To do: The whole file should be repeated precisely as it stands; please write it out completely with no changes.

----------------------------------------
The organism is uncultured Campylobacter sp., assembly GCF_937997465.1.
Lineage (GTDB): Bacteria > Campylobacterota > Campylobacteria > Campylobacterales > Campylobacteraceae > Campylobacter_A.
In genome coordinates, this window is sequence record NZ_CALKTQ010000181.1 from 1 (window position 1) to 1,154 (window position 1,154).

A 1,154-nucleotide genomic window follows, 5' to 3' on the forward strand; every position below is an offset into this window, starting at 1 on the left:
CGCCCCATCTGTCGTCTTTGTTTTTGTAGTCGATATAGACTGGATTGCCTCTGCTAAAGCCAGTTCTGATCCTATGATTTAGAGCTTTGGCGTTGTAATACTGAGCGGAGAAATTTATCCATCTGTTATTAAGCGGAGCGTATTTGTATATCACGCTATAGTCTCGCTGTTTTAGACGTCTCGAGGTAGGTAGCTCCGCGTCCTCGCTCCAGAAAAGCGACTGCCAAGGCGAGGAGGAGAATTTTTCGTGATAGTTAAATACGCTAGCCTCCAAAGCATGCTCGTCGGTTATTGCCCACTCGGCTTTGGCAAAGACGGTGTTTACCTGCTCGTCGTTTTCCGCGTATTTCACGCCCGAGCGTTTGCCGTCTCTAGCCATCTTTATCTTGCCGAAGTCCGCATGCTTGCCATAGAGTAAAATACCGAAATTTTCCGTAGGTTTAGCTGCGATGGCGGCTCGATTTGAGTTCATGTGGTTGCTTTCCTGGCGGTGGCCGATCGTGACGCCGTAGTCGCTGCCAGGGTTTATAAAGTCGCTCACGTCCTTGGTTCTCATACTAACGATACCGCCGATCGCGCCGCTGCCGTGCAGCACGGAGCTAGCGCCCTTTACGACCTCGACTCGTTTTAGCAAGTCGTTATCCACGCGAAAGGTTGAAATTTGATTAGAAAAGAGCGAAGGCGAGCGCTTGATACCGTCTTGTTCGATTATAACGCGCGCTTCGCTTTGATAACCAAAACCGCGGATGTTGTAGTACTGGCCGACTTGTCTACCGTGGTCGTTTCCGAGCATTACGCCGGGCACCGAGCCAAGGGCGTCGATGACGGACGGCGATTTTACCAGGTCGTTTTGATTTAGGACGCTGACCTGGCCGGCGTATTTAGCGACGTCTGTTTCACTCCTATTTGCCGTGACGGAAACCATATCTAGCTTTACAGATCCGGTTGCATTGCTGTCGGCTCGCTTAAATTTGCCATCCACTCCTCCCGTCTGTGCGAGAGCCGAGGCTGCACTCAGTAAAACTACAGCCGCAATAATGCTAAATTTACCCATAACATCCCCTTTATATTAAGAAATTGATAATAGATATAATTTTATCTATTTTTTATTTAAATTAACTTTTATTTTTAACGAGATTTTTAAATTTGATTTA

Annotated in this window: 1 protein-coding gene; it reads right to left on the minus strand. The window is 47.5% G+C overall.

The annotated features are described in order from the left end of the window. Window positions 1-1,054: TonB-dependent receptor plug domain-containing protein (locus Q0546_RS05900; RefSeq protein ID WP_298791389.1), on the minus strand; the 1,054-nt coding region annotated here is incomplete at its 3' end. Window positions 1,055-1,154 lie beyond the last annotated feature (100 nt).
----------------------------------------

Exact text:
The organism is uncultured Campylobacter sp., assembly GCF_937997465.1.
Lineage (GTDB): Bacteria > Campylobacterota > Campylobacteria > Campylobacterales > Campylobacteraceae > Campylobacter_A.
In genome coordinates, this window is sequence record NZ_CALKTQ010000181.1 from 1 (window position 1) to 1,154 (window position 1,154).

A 1,154-nucleotide genomic window follows, 5' to 3' on the forward strand; every position below is an offset into this window, starting at 1 on the left:
CGCCCCATCTGTCGTCTTTGTTTTTGTAGTCGATATAGACTGGATTGCCTCTGCTAAAGCCAGTTCTGATCCTATGATTTAGAGCTTTGGCGTTGTAATACTGAGCGGAGAAATTTATCCATCTGTTATTAAGCGGAGCGTATTTGTATATCACGCTATAGTCTCGCTGTTTTAGACGTCTCGAGGTAGGTAGCTCCGCGTCCTCGCTCCAGAAAAGCGACTGCCAAGGCGAGGAGGAGAATTTTTCGTGATAGTTAAATACGCTAGCCTCCAAAGCATGCTCGTCGGTTATTGCCCACTCGGCTTTGGCAAAGACGGTGTTTACCTGCTCGTCGTTTTCCGCGTATTTCACGCCCGAGCGTTTGCCGTCTCTAGCCATCTTTATCTTGCCGAAGTCCGCATGCTTGCCATAGAGTAAAATACCGAAATTTTCCGTAGGTTTAGCTGCGATGGCGGCTCGATTTGAGTTCATGTGGTTGCTTTCCTGGCGGTGGCCGATCGTGACGCCGTAGTCGCTGCCAGGGTTTATAAAGTCGCTCACGTCCTTGGTTCTCATACTAACGATACCGCCGATCGCGCCGCTGCCGTGCAGCACGGAGCTAGCGCCCTTTACGACCTCGACTCGTTTTAGCAAGTCGTTATCCACGCGAAAGGTTGAAATTTGATTAGAAAAGAGCGAAGGCGAGCGCTTGATACCGTCTTGTTCGATTATAACGCGCGCTTCGCTTTGATAACCAAAACCGCGGATGTTGTAGTACTGGCCGACTTGTCTACCGTGGTCGTTTCCGAGCATTACGCCGGGCACCGAGCCAAGGGCGTCGATGACGGACGGCGATTTTACCAGGTCGTTTTGATTTAGGACGCTGACCTGGCCGGCGTATTTAGCGACGTCTGTTTCACTCCTATTTGCCGTGACGGAAACCATATCTAGCTTTACAGATCCGGTTGCATTGCTGTCGGCTCGCTTAAATTTGCCATCCACTCCTCCCGTCTGTGCGAGAGCCGAGGCTGCACTCAGTAAAACTACAGCCGCAATAATGCTAAATTTACCCATAACATCCCCTTTATATTAAGAAATTGATAATAGATATAATTTTATCTATTTTTTATTTAAATTAACTTTTATTTTTAACGAGATTTTTAAATTTGATTTA

Annotated in this window: 1 protein-coding gene; it reads right to left on the minus strand. The window is 47.5% G+C overall.

The annotated features are described in order from the left end of the window. Window positions 1-1,054: TonB-dependent receptor plug domain-containing protein (locus Q0546_RS05900; RefSeq protein ID WP_298791389.1), on the minus strand; the 1,054-nt coding region annotated here is incomplete at its 3' end. Window positions 1,055-1,154 lie beyond the last annotated feature (100 nt).